Art school is tough. There's a sneaking suspicion among the student body that despite their talent and allusions of creativity, they are destine to do hack work in the real world. Rock has long been a haven for the art school refugee. And why not? You make the rules, not some snotty art director.
While attending Manhattan's Pratt Institute of the Arts in the late '90s, Shawn Christensen (vocals/guitar), Amanda Tannen (bass), and Arthur Kremer (drums) formed a short-lived group called Ghistor. Excursions into the work-a-day world led the trio, along with Charlotte's Funeral guitarist Michael Jurin, to launch Stellastarr. In '02 they released the "Somewhere Across Forever" EP. The song "My Coco" got the group noticed. The song also appeared on the group's self-titled full-length debut the following year. Stellastarr's sophomore effort "Harmonies For The Haunted" saw the light of day in '05.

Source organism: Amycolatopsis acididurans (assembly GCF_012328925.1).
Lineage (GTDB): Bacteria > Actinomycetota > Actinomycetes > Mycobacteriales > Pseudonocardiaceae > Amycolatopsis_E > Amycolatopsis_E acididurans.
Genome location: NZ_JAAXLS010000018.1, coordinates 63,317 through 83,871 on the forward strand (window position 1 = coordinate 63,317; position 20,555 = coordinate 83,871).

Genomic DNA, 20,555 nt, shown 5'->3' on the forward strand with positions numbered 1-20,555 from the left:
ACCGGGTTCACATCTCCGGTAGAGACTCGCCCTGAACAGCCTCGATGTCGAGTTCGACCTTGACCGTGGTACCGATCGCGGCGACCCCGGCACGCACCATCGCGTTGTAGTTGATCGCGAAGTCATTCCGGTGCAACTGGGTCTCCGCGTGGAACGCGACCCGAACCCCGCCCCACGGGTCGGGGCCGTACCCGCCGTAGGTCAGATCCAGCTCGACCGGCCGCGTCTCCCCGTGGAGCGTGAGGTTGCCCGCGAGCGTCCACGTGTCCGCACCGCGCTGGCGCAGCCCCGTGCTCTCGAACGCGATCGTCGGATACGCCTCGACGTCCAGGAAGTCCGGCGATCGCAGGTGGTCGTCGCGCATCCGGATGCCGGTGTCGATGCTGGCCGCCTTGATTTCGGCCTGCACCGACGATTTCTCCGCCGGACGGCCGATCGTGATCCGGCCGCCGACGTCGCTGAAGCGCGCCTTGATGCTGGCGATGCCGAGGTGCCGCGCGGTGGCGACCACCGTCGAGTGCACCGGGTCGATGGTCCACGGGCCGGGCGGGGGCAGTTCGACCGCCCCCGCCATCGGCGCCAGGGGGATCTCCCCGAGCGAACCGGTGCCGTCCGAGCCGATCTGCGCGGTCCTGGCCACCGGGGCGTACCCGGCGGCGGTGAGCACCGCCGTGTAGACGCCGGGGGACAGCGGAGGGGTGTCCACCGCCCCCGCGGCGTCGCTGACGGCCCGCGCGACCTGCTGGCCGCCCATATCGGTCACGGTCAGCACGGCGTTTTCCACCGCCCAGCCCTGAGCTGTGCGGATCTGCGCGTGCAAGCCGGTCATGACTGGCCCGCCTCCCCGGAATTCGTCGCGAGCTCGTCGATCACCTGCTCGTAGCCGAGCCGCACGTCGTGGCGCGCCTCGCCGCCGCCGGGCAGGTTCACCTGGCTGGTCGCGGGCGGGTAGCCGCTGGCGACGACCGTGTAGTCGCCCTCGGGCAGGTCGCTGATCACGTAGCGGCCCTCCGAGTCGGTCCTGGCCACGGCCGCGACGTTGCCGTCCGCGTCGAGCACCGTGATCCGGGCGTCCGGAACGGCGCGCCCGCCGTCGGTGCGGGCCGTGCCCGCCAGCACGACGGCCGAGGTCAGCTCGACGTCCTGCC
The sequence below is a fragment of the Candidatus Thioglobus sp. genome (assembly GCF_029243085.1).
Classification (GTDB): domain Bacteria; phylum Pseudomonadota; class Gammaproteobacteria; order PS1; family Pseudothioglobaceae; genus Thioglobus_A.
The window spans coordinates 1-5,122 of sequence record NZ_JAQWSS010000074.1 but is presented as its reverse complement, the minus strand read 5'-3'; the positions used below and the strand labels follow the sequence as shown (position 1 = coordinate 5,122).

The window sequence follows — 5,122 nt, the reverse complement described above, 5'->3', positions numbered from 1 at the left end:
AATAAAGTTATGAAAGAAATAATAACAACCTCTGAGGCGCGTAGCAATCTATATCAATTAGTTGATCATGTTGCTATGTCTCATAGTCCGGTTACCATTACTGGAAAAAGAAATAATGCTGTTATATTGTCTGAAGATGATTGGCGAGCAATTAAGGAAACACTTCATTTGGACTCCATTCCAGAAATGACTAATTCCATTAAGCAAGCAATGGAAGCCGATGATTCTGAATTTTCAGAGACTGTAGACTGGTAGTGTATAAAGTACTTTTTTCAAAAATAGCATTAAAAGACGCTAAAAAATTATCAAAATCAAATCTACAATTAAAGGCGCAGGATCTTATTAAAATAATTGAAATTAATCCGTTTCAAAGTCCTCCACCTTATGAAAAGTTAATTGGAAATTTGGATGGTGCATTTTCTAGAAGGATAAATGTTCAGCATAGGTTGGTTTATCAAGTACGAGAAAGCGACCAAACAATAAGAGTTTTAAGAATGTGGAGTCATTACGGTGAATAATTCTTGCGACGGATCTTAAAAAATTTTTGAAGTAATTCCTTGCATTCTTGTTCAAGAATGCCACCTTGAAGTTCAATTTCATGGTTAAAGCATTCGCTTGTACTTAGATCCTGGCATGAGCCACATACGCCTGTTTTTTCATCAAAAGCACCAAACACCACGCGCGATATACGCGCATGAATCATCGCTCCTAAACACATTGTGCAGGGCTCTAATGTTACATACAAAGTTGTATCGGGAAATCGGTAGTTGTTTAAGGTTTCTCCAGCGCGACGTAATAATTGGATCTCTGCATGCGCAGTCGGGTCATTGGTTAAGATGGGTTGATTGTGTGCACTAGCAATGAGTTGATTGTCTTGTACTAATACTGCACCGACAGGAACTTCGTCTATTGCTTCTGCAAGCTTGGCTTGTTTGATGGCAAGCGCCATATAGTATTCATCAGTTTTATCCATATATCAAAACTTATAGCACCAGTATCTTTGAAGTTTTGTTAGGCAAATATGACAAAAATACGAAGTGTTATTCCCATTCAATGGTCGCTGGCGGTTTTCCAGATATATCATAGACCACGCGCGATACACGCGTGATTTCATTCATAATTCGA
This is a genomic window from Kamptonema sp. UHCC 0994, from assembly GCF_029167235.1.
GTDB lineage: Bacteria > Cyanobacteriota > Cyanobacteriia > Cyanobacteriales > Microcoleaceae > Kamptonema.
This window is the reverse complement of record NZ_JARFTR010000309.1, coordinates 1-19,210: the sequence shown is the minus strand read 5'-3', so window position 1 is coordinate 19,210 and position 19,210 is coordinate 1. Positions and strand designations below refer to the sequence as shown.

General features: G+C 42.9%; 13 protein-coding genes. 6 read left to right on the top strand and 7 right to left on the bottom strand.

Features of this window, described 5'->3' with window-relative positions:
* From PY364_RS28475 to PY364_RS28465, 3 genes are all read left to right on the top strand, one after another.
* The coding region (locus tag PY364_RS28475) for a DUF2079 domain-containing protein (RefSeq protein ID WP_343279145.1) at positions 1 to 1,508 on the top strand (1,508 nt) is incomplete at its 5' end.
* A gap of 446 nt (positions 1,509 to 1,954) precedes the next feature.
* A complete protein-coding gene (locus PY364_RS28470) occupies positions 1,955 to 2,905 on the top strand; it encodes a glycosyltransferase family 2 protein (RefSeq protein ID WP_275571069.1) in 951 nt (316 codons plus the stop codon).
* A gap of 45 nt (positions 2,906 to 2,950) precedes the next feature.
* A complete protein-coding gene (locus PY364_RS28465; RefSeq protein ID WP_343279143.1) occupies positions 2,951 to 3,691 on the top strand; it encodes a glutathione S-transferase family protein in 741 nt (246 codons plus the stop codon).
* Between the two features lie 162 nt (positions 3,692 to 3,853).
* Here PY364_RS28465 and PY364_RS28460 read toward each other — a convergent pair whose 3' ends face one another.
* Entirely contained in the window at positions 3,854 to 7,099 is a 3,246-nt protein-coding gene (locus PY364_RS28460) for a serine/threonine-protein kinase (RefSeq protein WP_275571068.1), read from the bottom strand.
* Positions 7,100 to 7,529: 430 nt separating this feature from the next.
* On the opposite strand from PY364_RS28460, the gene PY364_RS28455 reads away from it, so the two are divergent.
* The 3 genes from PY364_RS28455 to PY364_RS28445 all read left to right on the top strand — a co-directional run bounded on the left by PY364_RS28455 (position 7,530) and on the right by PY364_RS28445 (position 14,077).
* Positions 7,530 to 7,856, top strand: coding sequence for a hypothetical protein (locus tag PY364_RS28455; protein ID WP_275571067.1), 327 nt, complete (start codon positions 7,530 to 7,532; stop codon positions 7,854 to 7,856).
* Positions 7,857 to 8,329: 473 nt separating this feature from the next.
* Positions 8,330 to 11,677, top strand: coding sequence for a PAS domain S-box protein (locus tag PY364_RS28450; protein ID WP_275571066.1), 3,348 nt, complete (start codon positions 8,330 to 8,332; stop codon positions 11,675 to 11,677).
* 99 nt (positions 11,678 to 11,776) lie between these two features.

Welcome to the late '70's/early '80s: the era of Punk and New Wave. Bands either had Punk's visceral drive or New Wave's heady intellectualism. Three decades down the road bands have learned to effectively merge those styles. Stellastarr is one of them. On their self-titled debut, they possess more than a passing resemblance to the B-52s, especially Chrisensen's Fred Schneider like singing style, which can go from breathy to a charming falsetto, and Tannen's airy backing vocals. But on the jangling "Jenny" and "No Weather" Stellastarr displays their Punk chops while "Pulp Song" travels into Wall Of Voodoo territory. "My Coco" starts contemplative before turning into a frolicking, goofy track. It's one of the best '80s Wave songs ever - 25 years after the fact. The guitars and vocals are dead-on.